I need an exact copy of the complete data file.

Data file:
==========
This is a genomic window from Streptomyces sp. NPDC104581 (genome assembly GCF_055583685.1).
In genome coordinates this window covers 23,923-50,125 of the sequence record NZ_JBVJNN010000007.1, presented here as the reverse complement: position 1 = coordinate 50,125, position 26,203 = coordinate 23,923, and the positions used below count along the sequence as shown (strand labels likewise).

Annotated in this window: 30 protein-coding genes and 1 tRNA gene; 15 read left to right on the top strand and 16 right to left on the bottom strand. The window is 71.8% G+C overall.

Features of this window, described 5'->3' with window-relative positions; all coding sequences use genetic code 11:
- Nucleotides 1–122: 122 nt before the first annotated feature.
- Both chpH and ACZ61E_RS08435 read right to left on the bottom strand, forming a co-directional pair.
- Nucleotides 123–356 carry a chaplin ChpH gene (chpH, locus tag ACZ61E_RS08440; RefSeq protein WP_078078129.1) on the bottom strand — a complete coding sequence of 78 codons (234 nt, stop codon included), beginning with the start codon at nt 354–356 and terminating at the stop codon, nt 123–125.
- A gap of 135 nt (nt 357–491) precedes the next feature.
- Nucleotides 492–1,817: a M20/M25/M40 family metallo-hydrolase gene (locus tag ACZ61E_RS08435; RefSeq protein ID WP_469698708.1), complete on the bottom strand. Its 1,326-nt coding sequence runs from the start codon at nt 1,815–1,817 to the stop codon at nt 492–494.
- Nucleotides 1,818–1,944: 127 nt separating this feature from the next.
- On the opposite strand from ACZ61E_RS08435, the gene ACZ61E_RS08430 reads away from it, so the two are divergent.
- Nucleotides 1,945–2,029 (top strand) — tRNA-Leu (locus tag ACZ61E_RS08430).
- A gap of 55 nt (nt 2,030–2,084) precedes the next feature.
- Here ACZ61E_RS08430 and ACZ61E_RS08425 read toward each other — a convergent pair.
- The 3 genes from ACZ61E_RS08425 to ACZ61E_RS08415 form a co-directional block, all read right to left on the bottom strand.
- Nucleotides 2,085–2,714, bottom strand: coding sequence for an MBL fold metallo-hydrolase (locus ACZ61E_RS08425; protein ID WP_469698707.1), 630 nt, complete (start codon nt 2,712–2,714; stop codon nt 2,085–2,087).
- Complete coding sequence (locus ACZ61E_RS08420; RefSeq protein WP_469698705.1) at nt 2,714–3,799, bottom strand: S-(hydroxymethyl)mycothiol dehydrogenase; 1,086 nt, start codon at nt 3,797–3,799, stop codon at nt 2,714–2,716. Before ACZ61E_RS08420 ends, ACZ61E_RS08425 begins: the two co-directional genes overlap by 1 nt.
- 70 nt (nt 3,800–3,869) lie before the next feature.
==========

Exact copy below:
This is a genomic window from Streptomyces sp. NPDC104581 (genome assembly GCF_055583685.1).
In genome coordinates this window covers 23,923-50,125 of the sequence record NZ_JBVJNN010000007.1, presented here as the reverse complement: position 1 = coordinate 50,125, position 26,203 = coordinate 23,923, and the positions used below count along the sequence as shown (strand labels likewise).

Annotated in this window: 30 protein-coding genes and 1 tRNA gene; 15 read left to right on the top strand and 16 right to left on the bottom strand. The window is 71.8% G+C overall.

Features of this window, described 5'->3' with window-relative positions; all coding sequences use genetic code 11:
- Nucleotides 1–122: 122 nt before the first annotated feature.
- Both chpH and ACZ61E_RS08435 read right to left on the bottom strand, forming a co-directional pair.
- Nucleotides 123–356 carry a chaplin ChpH gene (chpH, locus tag ACZ61E_RS08440; RefSeq protein WP_078078129.1) on the bottom strand — a complete coding sequence of 78 codons (234 nt, stop codon included), beginning with the start codon at nt 354–356 and terminating at the stop codon, nt 123–125.
- A gap of 135 nt (nt 357–491) precedes the next feature.
- Nucleotides 492–1,817: a M20/M25/M40 family metallo-hydrolase gene (locus tag ACZ61E_RS08435; RefSeq protein ID WP_469698708.1), complete on the bottom strand. Its 1,326-nt coding sequence runs from the start codon at nt 1,815–1,817 to the stop codon at nt 492–494.
- Nucleotides 1,818–1,944: 127 nt separating this feature from the next.
- On the opposite strand from ACZ61E_RS08435, the gene ACZ61E_RS08430 reads away from it, so the two are divergent.
- Nucleotides 1,945–2,029 (top strand) — tRNA-Leu (locus tag ACZ61E_RS08430).
- A gap of 55 nt (nt 2,030–2,084) precedes the next feature.
- Here ACZ61E_RS08430 and ACZ61E_RS08425 read toward each other — a convergent pair.
- The 3 genes from ACZ61E_RS08425 to ACZ61E_RS08415 form a co-directional block, all read right to left on the bottom strand.
- Nucleotides 2,085–2,714, bottom strand: coding sequence for an MBL fold metallo-hydrolase (locus ACZ61E_RS08425; protein ID WP_469698707.1), 630 nt, complete (start codon nt 2,712–2,714; stop codon nt 2,085–2,087).
- Complete coding sequence (locus ACZ61E_RS08420; RefSeq protein WP_469698705.1) at nt 2,714–3,799, bottom strand: S-(hydroxymethyl)mycothiol dehydrogenase; 1,086 nt, start codon at nt 3,797–3,799, stop codon at nt 2,714–2,716. Before ACZ61E_RS08420 ends, ACZ61E_RS08425 begins: the two co-directional genes overlap by 1 nt.
- 70 nt (nt 3,800–3,869) lie before the next feature.